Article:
Case Reports in Nephrology

Case Reports in Nephrology / 2011 / Article

Case Report | Open Access

Volume 2011 |Article ID 765689 |

Andrea Bruno, Domenico Chimienti, Alda Montanaro, Fernando Prete, Pasquale Libutti, Piero Lisi, Carlo Basile, "The Mckittrick-Wheelock Syndrome: A Rare Cause of Severe Hydroelectrolyte Disorders and Acute Renal Failure", Case Reports in Nephrology, vol. 2011, Article ID 765689, 3 pages, 2011.

The Mckittrick-Wheelock Syndrome: A Rare Cause of Severe Hydroelectrolyte Disorders and Acute Renal Failure

Academic Editor: A. Shoker
Received15 Jul 2011
Accepted08 Aug 2011
Published01 Oct 2011


The McKittrick-Wheelock syndrome is a rare cause of severe hydroelectrolyte disorders and fluid depletion as a result of rectal tumor hypersecretion, which can lead to acute renal failure. We report the case of a 70-year-old female who presented with hyponatremia, hypokalemia, hypochloremia, and acute renal failure, due to a watery, mucinous diarrhea. A large rectal villous adenoma was discovered on ileocolonoscopy, and definitive management was achieved by removal of the tumor. In conclusion, reversal of the biochemical derangement is the cornerstone of successful management of the McKittrick-Wheelock syndrome. Then, immediate surgical resection of the tumor is the treatment of choice.

1. Introduction

Adenomatous polyps are neoplasms with malignant potential, located mainly at the level of the sigmoid and rectum. Most patients with colonic adenomatous polyps present with mild gastrointestinal symptoms or are asymptomatic, colonoscopic exploration being the procedure of choice for the diagnosis [1]. In rare cases, patients with villous adenomas exhibit secretory diarrhea with considerable loss of fluids and electrolytes. Secretory diarrhea is generally defined as any diarrheal disease in which intestinal fluid losses exceed 10 mL/kg body weight/day [2]. It is due to alterations in the transport of fluids and electrolytes through the intestinal mucosa. It is characterized clinically by abundant watery stools, typically not accompanied by pain, which persist despite fasting. Causes are either infectious (such as cholera) or noninfectious [2]. The rare McKittrick-Wheelock syndrome, first described in 1954, is characterized by severe fluid and electrolyte depletion secondary to mucous diarrhea from rectal tumors, most notably villous adenoma [38]. Cases of mucous hypersecretion from villous adenomas causing dehydration, hyponatremia, hypokalemia, and hypochloremia have been reported [38]. We present a case of McKittrick-Wheelock syndrome with severe biochemical derangements.

2. Case Report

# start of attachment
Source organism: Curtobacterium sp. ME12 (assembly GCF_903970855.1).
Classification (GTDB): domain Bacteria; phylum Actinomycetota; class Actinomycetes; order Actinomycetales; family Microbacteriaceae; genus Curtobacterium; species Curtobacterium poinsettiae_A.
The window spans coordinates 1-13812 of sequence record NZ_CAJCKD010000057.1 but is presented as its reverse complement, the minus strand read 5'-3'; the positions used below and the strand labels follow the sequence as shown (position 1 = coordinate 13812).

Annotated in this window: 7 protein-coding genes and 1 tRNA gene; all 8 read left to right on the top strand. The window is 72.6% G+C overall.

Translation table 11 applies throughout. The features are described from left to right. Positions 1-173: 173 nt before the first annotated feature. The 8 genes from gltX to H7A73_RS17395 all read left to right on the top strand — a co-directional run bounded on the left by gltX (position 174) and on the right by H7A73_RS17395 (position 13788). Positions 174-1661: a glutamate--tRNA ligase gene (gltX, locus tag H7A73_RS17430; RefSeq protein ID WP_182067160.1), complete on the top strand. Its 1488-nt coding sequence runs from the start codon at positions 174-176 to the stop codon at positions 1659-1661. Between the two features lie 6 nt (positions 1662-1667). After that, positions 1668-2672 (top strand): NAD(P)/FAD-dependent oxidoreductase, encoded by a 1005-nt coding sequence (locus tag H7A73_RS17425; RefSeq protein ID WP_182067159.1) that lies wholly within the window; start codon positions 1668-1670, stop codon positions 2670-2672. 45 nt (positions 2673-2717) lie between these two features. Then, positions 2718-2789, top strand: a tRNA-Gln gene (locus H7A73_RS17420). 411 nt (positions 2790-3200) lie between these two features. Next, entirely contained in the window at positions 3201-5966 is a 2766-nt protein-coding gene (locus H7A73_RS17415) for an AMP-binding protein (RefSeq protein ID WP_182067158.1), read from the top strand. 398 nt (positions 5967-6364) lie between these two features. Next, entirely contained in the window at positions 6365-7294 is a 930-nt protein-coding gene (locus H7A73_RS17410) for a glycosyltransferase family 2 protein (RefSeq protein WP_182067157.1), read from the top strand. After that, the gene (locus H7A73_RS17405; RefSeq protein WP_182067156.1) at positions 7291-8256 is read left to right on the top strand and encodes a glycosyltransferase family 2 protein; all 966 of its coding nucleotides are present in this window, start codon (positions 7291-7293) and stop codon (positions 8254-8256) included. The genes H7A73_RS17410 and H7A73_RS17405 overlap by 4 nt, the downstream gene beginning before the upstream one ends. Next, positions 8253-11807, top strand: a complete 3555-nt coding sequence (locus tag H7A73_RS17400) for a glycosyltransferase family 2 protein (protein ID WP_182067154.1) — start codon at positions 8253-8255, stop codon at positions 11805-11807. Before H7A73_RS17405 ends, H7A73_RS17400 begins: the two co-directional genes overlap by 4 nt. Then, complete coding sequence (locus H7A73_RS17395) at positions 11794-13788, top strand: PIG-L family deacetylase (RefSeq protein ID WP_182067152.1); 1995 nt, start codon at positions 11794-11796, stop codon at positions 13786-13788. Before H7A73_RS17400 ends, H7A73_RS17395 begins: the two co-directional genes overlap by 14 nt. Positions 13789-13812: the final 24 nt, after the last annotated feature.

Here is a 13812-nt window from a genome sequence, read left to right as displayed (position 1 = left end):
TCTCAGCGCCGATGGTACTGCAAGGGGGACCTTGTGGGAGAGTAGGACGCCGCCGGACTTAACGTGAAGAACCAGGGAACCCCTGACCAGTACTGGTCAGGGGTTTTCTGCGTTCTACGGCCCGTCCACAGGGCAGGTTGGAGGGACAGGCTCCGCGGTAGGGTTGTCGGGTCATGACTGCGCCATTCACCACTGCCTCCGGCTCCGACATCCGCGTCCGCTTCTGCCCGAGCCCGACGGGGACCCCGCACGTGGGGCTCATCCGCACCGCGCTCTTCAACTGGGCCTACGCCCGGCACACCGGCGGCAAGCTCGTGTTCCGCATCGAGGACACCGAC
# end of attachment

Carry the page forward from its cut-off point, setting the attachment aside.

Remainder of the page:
A 70-year-old female presented to our emergency department. Her medical history documented arterial hypertension for which she was receiving a hypotensive drug treatment (no diuretics). The recent medical history showed that she had been hospitalized the previous month in a cardiology unit of another hospital and then transferred to the nephrology unit of the same hospital because of “complex ventricular extrasystoles due to hypokalemia caused by mushroom poisoning.” Two weeks after the discharge, she presented to our emergency department with symptoms of progressive weakness, drowsiness, and oliguria. She had the complaint of abundant loose stools for just a few days (above all at night). On examination, there was clinical evidence of volume depletion, with dry mucous membranes; her temperature was 36.6°C, her pulse 89 beats per minute, and her respiratory rate 18 breaths per minute, and her blood pressure 100/50 mmHg. Chest radiograph and renal ultrasound scan were normal. Blood testing revealed renal failure with serum urea 65 mg/dL and serum creatinine 1.8 mg/dL (Table 1). Serum and urinary biochemistry are shown in Table 1. Serum electrolytes were deranged with sodium 113 mmol/L, potassium 2.9 mmol/L, and chloride 72 mmol/L (Table 1). These were the reasons why she was admitted to our nephrology unit. The patient was volume-resuscitated with 10 L 0.9% saline plus potassium in the first three days. At day 5 after admission, serum biochemistry was normal (Table 1). On that day, 24-hour urinary electrolytes were sodium 8 mmoL, potassium 12 mmoL, and chloride 10 mmoL. A watery, mucinous diarrhea with bowel actions as frequent as 10 times a day restarted in the following days with new severe biochemical derangements at day 10 and normalization of the parameters at day 15 (Table 1). An ileocolonoscopy revealed a large ulcerated rectal villous adenoma, occupying 80% of the luminal circumference extending from the anal verge (but sparing the sphincter) to 11 cm into the rectum. Definitive management was achieved with an intersphincteric rectal resection via laparoscopic transanal pull through and side-to-end colo-anal anastomosis with covered ileostomy [6]. The operation was uneventful and the histologic examination showed an early rectal cancer (pT1pN1) with 1.5 of distal clearance.